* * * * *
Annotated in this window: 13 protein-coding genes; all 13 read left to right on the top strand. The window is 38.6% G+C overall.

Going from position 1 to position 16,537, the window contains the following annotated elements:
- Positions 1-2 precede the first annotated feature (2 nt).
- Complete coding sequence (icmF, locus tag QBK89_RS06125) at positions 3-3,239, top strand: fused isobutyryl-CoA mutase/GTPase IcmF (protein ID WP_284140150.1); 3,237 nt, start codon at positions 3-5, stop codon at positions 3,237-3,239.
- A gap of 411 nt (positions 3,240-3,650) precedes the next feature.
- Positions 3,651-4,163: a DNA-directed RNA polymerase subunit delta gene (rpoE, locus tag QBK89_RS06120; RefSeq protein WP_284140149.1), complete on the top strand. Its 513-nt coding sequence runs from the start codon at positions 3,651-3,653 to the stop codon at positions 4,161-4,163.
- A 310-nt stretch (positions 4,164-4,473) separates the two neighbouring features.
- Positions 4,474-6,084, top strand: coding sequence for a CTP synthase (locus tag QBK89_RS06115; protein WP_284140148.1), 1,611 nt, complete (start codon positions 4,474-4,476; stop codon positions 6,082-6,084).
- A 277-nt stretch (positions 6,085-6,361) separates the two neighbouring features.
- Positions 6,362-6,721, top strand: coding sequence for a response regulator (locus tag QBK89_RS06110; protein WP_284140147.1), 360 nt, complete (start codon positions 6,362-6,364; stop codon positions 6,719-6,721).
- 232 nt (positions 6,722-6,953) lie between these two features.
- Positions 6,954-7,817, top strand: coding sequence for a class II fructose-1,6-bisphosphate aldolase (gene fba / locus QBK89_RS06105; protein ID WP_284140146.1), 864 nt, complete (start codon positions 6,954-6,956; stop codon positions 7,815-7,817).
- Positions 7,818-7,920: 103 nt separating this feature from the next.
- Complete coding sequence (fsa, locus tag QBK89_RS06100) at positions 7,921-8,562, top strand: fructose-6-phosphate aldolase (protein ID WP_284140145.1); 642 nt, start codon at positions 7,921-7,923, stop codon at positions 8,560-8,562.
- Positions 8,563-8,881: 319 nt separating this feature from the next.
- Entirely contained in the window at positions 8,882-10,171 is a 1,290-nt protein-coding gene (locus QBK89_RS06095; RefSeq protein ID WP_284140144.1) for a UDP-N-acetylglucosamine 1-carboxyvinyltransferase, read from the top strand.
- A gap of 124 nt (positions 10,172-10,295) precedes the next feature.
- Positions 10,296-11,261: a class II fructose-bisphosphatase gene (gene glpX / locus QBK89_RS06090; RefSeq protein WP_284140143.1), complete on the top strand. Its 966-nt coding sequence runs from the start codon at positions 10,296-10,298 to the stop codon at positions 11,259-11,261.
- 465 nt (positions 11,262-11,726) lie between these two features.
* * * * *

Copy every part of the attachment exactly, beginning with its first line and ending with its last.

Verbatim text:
Annotated in this window: 13 protein-coding genes; all 13 read left to right on the top strand. The window is 38.6% G+C overall.

Going from position 1 to position 16,537, the window contains the following annotated elements:
- Positions 1-2 precede the first annotated feature (2 nt).
- Complete coding sequence (icmF, locus tag QBK89_RS06125) at positions 3-3,239, top strand: fused isobutyryl-CoA mutase/GTPase IcmF (protein ID WP_284140150.1); 3,237 nt, start codon at positions 3-5, stop codon at positions 3,237-3,239.
- A gap of 411 nt (positions 3,240-3,650) precedes the next feature.
- Positions 3,651-4,163: a DNA-directed RNA polymerase subunit delta gene (rpoE, locus tag QBK89_RS06120; RefSeq protein WP_284140149.1), complete on the top strand. Its 513-nt coding sequence runs from the start codon at positions 3,651-3,653 to the stop codon at positions 4,161-4,163.
- A 310-nt stretch (positions 4,164-4,473) separates the two neighbouring features.
- Positions 4,474-6,084, top strand: coding sequence for a CTP synthase (locus tag QBK89_RS06115; protein WP_284140148.1), 1,611 nt, complete (start codon positions 4,474-4,476; stop codon positions 6,082-6,084).
- A 277-nt stretch (positions 6,085-6,361) separates the two neighbouring features.
- Positions 6,362-6,721, top strand: coding sequence for a response regulator (locus tag QBK89_RS06110; protein WP_284140147.1), 360 nt, complete (start codon positions 6,362-6,364; stop codon positions 6,719-6,721).
- 232 nt (positions 6,722-6,953) lie between these two features.
- Positions 6,954-7,817, top strand: coding sequence for a class II fructose-1,6-bisphosphate aldolase (gene fba / locus QBK89_RS06105; protein ID WP_284140146.1), 864 nt, complete (start codon positions 6,954-6,956; stop codon positions 7,815-7,817).
- Positions 7,818-7,920: 103 nt separating this feature from the next.
- Complete coding sequence (fsa, locus tag QBK89_RS06100) at positions 7,921-8,562, top strand: fructose-6-phosphate aldolase (protein ID WP_284140145.1); 642 nt, start codon at positions 7,921-7,923, stop codon at positions 8,560-8,562.
- Positions 8,563-8,881: 319 nt separating this feature from the next.
- Entirely contained in the window at positions 8,882-10,171 is a 1,290-nt protein-coding gene (locus QBK89_RS06095; RefSeq protein ID WP_284140144.1) for a UDP-N-acetylglucosamine 1-carboxyvinyltransferase, read from the top strand.
- A gap of 124 nt (positions 10,172-10,295) precedes the next feature.
- Positions 10,296-11,261: a class II fructose-bisphosphatase gene (gene glpX / locus QBK89_RS06090; RefSeq protein WP_284140143.1), complete on the top strand. Its 966-nt coding sequence runs from the start codon at positions 10,296-10,298 to the stop codon at positions 11,259-11,261.
- 465 nt (positions 11,262-11,726) lie between these two features.